Sometimes you hear things at just the right moment. It’s been cloudy and raining for the past few days in Nashville. It was especially bad yesterday, raining all day and night; no matter when I went out, I would get soaked. But when I woke up this morning, the rain had stopped, and the sun had come out, so before class, I went out for a walk and listened to this new Foxygen album. It was pretty euphoric to finally have warm sun beams cast down upon me while filling my ears with this set of luscious baroque pop songs.
I’ve been looking forward to this album for quite a bit, actually. I find it strange that I was as excited for Hang as I was, mainly because I’d never really listened to Foxygen. I had heard the name bandied about a lot amongst some of the more learned indie fans I know, but I never had the impetus to go check them out. When the first single “America” dropped a couple of months ago, I finally decided to give the band a listen and I was supremely intrigued at what I was hearing. This was some really bombastic big band influenced jazz pop, complete with a full orchestra and a winding structure that didn’t really befit a lead single. But I loved it, and I enthusiastically anticipated the release date for Hang.
This album harkens back to a sort of Brian Wilson-esque 1960s pop tradition that sort of got phased out as a heavier guitar-based sound became the standard for rock and roll, and the sounds on Hang are very much reminiscent of the type of records that the Wrecking Crew would play on. Every song is adorned with complex, multi-layered arrangements of horns, strings, organs, orchestral percussion, harpsichords, and just about every other bell and whistle imaginable. To put it bluntly, Hang sounds expensive. A lot of artists try and dip their toes into a retro sound to add a pinch of novelty to their songs, but here Foxygen completely submerge themselves in old-school swing and retro soul.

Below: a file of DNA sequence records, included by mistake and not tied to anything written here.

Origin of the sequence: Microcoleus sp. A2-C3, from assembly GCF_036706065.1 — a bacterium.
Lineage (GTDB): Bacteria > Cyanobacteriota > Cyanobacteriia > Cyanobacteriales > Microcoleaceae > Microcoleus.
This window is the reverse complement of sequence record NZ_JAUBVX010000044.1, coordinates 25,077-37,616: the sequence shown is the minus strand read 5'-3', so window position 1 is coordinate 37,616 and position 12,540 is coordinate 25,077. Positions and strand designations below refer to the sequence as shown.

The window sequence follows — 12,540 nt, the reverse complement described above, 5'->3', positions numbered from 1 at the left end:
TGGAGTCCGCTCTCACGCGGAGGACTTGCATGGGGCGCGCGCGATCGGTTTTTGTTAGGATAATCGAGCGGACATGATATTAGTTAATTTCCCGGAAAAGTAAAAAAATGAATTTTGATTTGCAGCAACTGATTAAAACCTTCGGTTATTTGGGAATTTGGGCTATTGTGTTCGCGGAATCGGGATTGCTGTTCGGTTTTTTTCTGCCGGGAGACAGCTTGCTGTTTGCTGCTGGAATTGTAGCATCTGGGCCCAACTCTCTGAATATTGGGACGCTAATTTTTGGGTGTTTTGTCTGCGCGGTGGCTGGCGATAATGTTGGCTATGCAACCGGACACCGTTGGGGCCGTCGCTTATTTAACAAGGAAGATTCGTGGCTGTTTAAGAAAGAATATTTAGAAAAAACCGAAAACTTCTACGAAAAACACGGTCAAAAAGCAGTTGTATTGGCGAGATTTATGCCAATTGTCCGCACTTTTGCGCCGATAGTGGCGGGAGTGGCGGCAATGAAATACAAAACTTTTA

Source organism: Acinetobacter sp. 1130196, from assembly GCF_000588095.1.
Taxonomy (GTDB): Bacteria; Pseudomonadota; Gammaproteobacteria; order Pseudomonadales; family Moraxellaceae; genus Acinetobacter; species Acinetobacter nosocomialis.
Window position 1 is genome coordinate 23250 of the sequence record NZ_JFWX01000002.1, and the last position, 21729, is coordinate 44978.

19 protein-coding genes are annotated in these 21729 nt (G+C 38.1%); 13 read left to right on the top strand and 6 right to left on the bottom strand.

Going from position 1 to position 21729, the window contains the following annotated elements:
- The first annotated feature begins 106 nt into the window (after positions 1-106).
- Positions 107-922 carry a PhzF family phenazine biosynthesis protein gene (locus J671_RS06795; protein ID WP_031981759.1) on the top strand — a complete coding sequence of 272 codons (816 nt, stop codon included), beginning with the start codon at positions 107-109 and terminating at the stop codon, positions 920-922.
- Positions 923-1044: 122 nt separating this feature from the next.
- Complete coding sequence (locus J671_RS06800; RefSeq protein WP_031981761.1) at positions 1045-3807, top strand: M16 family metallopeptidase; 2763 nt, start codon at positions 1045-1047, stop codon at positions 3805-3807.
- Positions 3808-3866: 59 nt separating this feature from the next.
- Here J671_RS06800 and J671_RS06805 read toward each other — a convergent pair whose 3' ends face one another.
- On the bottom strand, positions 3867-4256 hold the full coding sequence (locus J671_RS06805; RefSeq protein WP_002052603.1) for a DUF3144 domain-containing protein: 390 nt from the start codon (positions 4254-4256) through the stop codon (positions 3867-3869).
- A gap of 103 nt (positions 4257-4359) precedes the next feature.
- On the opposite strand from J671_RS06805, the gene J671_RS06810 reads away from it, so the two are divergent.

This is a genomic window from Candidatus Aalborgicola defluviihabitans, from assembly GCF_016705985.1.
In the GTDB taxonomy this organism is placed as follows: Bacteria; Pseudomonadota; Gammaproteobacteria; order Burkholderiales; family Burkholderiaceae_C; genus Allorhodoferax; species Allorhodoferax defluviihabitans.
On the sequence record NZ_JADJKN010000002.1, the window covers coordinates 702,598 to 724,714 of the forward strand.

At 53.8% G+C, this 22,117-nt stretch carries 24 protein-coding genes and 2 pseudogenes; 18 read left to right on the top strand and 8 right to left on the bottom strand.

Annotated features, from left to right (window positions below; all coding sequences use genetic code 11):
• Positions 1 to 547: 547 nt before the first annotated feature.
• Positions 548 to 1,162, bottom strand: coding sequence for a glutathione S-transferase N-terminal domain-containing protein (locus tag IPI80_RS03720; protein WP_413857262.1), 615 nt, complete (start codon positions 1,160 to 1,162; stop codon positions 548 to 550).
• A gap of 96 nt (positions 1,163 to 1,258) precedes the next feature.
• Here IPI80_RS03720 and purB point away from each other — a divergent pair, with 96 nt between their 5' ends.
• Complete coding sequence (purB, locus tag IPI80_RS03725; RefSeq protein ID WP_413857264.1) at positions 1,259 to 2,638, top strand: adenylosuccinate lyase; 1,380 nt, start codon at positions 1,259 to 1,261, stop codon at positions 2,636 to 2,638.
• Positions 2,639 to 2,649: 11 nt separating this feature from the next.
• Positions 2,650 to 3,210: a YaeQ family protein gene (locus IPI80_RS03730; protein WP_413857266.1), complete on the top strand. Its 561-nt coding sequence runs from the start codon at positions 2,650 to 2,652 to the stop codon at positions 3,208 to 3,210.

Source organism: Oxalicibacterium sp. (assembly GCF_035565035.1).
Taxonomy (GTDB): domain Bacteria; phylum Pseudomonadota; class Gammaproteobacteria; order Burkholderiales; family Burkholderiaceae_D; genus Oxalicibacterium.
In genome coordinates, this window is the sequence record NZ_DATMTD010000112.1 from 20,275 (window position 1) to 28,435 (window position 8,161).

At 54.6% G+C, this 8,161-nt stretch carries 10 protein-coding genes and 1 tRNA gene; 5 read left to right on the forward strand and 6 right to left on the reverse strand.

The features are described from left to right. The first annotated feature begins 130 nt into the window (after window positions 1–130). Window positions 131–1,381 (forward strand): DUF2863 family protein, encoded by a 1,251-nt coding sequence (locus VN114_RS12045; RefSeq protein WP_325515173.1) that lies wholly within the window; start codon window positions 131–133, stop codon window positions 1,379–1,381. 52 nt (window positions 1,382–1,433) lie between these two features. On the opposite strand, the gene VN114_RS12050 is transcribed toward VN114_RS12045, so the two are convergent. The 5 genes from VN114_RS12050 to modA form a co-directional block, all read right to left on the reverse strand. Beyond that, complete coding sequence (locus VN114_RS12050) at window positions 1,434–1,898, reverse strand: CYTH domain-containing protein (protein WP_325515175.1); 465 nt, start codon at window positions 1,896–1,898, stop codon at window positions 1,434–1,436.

The production is suitably sixties as well. I get the sense from overall timbre of the record that a lot of vintage gear was used during the recording, especially with the spring reverb guitar tone that could be straight from an early Motown recording. There’s a bit of a trend in music that’s been on the rise for the past few years to replicate the sound of decades passed, and while that may seem like a regressive line of thinking for some, my ears react quite enthusiastically to the warmer sound that albums like this and the recent Childish Gambino release strive for.
Despite looking to the past sonically, structurally this album goes off on a multitude of quirky tangents that those older bands may not have thought to do. The most potent example of this is the aforementioned “America”, a song that, over the course of five and a half minutes, turns the prog dial way up and goes on a literal jazz odyssey, to quote Spinal Tap. Another odd yet effective songwriting curveball is in the blending of Beach Boys styled surf pop and obnoxiously sugary Tin Pan Alley swing music in “Avalon”. There are lots of unexpected twists and turns peppered throughout, with frequent tempo changes and genre roulette drastically altering the overall feel of certain tracks midway through, sometimes to disorienting effect.
It’s this sense of tension that keeps Hang from feeling too indulgent for its own good. I think these guys realize how easily this all could have gone wrong. There certainly are many pitfalls that Foxygen could have walked into by making music as admittedly cartoonish as this, but they keep it interesting with non-conventional songwriting and a just enough of a hint of darkness preventing the flowery musical backing from getting too sweet. Definitely give this one a listen.